Scientists find potential loophole in pancreatic cancer defenses

March 27, 2013 by Richard Saltus, Dana-Farber Cancer Institute

Dana-Farber Cancer Institute scientists and colleagues have discovered that pancreatic cancer cells' growth and spread are fueled by an unusual metabolic pathway that someday might be blocked with targeted drugs to control the deadly cancer.

Cancer cells are known to "rewire" their metabolic circuits differently from normal cells to provide energy for cancerous growth. A study published today in Nature reveals that pancreatic are dependent on an amino acid, glutamine, which they utilize via a molecular pathway that has no apparent backup system.

"Pancreatic cancer cells have painted themselves into a metabolic bottleneck," said Dana-Farber's Alec Kimmelman, MD, PhD, co-senior author of the publication with Lewis Cantley, PhD, of Weill Cornell Medical College. Their research showed "that if you suppress any enzyme in that pathway, the cancer cells cannot effectively compensate and they can no longer grow," Kimmelman said.

Moreover, the investigators said, this novel glutamine pathway in pancreatic tumors does not appear to be important for normal cells, suggesting that inhibitor drugs could block cancer cells' growth without harming healthy tissues and organs.

"We don't have a drug to do this in humans," Kimmelman said, "but we are working on inhibitors of enzymes in the glutamine pathway."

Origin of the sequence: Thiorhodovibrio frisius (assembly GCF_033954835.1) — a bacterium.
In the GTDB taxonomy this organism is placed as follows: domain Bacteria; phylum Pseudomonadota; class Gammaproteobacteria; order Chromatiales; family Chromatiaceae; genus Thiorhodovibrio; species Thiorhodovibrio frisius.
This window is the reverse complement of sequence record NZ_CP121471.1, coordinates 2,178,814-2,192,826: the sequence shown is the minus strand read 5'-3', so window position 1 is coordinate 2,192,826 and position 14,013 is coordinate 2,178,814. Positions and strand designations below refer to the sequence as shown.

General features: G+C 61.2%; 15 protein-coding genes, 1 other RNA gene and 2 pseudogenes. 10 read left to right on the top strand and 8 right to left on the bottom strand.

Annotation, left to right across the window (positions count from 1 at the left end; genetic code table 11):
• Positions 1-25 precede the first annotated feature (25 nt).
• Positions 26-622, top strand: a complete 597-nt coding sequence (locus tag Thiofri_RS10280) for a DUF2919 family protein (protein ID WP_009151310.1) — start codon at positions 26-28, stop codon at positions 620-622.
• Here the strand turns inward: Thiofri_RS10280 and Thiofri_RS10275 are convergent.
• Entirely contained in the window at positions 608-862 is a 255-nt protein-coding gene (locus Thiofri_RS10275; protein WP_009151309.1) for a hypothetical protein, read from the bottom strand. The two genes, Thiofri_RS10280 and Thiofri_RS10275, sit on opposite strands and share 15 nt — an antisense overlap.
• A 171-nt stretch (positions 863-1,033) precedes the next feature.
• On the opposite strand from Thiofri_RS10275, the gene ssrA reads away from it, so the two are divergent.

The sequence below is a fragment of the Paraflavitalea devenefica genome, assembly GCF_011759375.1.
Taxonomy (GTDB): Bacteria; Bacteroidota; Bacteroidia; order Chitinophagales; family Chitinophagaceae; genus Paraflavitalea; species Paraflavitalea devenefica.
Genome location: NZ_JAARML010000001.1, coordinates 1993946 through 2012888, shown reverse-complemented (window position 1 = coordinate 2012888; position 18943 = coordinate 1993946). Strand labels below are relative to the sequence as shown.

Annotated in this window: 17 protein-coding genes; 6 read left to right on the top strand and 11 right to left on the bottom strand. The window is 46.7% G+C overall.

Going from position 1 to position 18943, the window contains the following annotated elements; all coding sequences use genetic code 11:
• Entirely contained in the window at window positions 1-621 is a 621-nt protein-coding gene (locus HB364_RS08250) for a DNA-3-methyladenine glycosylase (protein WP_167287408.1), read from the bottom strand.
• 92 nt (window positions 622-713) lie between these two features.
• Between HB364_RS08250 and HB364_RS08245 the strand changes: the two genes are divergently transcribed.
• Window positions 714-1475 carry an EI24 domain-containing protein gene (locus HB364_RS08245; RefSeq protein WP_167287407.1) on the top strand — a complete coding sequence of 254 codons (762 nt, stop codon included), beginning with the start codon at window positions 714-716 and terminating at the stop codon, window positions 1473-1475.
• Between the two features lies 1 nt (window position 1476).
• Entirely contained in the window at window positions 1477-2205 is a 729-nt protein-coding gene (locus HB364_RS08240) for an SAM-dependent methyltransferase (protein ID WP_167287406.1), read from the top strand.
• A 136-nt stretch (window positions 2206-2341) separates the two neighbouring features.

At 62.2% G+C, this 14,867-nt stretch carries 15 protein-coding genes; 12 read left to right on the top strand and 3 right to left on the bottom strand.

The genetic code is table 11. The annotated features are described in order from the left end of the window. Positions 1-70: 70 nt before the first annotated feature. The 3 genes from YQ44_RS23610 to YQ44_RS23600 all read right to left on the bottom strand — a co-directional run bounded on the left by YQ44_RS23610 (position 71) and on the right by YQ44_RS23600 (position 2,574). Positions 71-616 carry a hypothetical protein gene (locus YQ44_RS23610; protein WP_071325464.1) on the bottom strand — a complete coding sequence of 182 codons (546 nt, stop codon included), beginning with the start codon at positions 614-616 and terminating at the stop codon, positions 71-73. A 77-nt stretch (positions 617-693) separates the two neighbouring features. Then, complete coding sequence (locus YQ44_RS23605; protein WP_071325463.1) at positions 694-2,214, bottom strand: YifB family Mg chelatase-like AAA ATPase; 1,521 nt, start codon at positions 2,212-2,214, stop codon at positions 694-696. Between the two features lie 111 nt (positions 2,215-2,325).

The research showed that the cancer gene KRAS, which is the "signature" genetic mutation occurring in pancreatic cancer, directs the metabolic rewiring that creates the tumors' dependence on the glutamine pathway. KRAS, Kimmelman explained, changes the expression of key enzymes that maintain this pathway.

Pancreatic cancer is one of the most lethal and treatment-resistant of all cancers, with a dismal survival rate, and scientists have been searching for any vulnerability that could be exploited. One of the newer strategies in cancer research is studying the between cancer cells and normal cells with the goal of depriving tumors of their fuel.

In order to grow, cells must prevent the accumulation of damaging oxygen "free radicals," and they do so by maintaining a chemical "redox balance." The researchers found that when they blocked any of several enzyme reactions in the glutamine pathway, it undermined redox balance and suppressed the growth of human pancreatic cancer cells transplanted to mice.

If drugs can be developed to shut down the glutamine pathway, Kimmelman suggested, they might make more susceptible to standard treatments, such as radiation and chemotherapy, that cause free radicals to accumulate in .

Explore further: Advanced pancreatic tumors depend on continued oncogene activity

Related Stories

Advanced pancreatic tumors depend on continued oncogene activity

April 26, 2012
Researchers at Dana-Farber Cancer Institute have shown that advanced pancreatic cancers in mice can't survive without continued expression of a mutant oncogene that "rewires" key metabolic pathways to fuel the cancer cells.

Scientists find new molecule to target in pancreatic cancer treatment

January 3, 2013
Researchers at Mayo Clinic in Florida have identified a new target to improve treatment of pancreatic ductal adenocarcinoma cancer, which accounts for more than 95 percent of pancreatic cancer cases. This fast-growing, often ...